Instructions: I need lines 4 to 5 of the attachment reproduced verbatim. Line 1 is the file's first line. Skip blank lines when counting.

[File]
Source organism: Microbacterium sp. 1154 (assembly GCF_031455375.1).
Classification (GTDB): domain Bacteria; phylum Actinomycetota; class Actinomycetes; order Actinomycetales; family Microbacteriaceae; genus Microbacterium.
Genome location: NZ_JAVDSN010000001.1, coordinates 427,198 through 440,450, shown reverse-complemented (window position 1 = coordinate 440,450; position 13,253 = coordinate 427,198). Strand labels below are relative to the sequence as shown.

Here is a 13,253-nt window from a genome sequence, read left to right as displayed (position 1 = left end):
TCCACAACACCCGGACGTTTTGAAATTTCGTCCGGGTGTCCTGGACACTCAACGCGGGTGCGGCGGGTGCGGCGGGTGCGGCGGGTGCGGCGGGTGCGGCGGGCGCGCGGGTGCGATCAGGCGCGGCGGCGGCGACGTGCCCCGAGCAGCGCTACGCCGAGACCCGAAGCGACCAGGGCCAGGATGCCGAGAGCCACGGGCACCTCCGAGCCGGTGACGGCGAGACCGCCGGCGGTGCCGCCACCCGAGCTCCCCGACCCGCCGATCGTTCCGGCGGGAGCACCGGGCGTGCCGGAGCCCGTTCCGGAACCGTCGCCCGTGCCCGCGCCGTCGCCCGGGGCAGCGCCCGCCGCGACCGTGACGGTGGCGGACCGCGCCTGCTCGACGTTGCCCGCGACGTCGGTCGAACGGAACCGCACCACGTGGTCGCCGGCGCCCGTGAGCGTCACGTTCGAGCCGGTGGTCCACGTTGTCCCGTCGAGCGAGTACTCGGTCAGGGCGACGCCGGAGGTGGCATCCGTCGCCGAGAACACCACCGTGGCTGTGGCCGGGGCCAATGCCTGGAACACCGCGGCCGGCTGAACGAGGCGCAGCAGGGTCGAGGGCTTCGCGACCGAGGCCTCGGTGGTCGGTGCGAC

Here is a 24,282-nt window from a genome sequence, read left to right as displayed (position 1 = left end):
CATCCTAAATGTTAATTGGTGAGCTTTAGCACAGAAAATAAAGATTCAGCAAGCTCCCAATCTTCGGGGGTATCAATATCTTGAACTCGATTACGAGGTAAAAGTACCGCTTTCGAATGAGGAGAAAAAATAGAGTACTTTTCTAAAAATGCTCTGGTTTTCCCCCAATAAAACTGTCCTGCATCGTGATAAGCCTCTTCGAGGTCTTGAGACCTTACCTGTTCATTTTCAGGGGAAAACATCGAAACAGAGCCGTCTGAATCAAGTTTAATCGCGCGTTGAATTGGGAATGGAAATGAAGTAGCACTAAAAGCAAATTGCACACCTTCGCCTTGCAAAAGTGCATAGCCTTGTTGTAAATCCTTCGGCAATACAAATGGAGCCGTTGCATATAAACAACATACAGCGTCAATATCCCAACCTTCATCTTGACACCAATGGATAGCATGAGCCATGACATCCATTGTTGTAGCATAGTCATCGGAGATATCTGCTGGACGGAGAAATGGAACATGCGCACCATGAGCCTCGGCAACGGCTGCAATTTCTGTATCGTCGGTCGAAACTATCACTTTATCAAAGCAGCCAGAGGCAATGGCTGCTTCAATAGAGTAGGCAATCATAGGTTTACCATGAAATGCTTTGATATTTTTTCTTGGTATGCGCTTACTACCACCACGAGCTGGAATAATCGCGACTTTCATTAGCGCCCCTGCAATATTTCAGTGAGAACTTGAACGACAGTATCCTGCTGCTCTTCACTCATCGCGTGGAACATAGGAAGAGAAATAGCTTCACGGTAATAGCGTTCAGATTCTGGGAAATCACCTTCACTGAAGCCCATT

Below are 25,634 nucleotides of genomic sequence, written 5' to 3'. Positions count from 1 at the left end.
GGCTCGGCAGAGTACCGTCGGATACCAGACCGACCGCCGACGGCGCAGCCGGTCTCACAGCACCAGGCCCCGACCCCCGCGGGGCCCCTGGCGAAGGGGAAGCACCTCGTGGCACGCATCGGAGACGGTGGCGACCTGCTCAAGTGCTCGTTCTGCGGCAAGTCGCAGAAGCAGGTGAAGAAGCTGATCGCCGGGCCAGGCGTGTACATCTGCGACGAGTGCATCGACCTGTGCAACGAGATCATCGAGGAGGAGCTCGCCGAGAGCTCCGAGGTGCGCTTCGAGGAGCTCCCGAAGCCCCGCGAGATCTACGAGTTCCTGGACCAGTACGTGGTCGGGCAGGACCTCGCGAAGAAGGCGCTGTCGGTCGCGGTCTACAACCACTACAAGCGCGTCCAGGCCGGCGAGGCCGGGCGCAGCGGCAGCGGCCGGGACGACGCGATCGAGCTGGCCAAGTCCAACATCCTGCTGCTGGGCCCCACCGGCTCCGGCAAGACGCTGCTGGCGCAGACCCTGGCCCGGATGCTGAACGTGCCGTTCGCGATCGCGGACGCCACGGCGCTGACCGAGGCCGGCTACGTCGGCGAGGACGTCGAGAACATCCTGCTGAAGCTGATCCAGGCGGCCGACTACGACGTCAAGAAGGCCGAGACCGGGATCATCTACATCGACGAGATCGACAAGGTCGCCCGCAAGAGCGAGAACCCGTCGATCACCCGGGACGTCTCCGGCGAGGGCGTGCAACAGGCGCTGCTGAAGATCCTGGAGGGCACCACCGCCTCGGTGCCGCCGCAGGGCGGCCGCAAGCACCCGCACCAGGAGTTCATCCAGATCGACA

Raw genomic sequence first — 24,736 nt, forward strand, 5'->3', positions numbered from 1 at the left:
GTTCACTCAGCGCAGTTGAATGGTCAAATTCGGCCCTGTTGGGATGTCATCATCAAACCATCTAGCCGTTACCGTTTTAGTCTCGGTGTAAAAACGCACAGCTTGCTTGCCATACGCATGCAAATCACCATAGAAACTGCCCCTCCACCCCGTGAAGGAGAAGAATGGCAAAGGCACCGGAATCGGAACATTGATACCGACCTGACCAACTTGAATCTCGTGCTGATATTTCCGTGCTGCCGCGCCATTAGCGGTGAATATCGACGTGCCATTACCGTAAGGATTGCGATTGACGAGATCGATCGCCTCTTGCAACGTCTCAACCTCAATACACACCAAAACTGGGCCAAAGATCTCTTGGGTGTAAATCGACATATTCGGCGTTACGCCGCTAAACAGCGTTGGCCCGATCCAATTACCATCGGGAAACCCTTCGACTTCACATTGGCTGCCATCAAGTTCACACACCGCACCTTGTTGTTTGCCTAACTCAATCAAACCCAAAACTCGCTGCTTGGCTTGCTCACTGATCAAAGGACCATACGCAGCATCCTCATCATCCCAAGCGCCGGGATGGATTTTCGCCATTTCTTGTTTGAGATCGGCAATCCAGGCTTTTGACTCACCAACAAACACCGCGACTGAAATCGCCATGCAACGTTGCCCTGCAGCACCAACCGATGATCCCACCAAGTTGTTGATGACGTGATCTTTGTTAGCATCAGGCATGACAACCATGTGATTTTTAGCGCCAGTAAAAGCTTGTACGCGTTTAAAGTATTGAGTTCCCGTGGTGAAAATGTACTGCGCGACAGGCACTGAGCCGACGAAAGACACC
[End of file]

Here is a 13,253-nt window from a genome sequence, read left to right as displayed (position 1 = left end):
TCCACAACACCCGGACGTTTTGAAATTTCGTCCGGGTGTCCTGGACACTCAACGCGGGTGCGGCGGGTGCGGCGGGTGCGGCGGGTGCGGCGGGTGCGGCGGGCGCGCGGGTGCGATCAGGCGCGGCGGCGGCGACGTGCCCCGAGCAGCGCTACGCCGAGACCCGAAGCGACCAGGGCCAGGATGCCGAGAGCCACGGGCACCTCCGAGCCGGTGACGGCGAGACCGCCGGCGGTGCCGCCACCCGAGCTCCCCGACCCGCCGATCGTTCCGGCGGGAGCACCGGGCGTGCCGGAGCCCGTTCCGGAACCGTCGCCCGTGCCCGCGCCGTCGCCCGGGGCAGCGCCCGCCGCGACCGTGACGGTGGCGGACCGCGCCTGCTCGACGTTGCCCGCGACGTCGGTCGAACGGAACCGCACCACGTGGTCGCCGGCGCCCGTGAGCGTCACGTTCGAGCCGGTGGTCCACGTTGTCCCGTCGAGCGAGTACTCGGTCAGGGCGACGCCGGAGGTGGCATCCGTCGCCGAGAACACCACCGTGGCTGTGGCCGGGGCCAATGCCTGGAACACCGCGGCCGGCTGAACGAGGCGCAGCAGGGTCGAGGGCTTCGCGACCGAGGCCTCGGTGGTCGGTGCGAC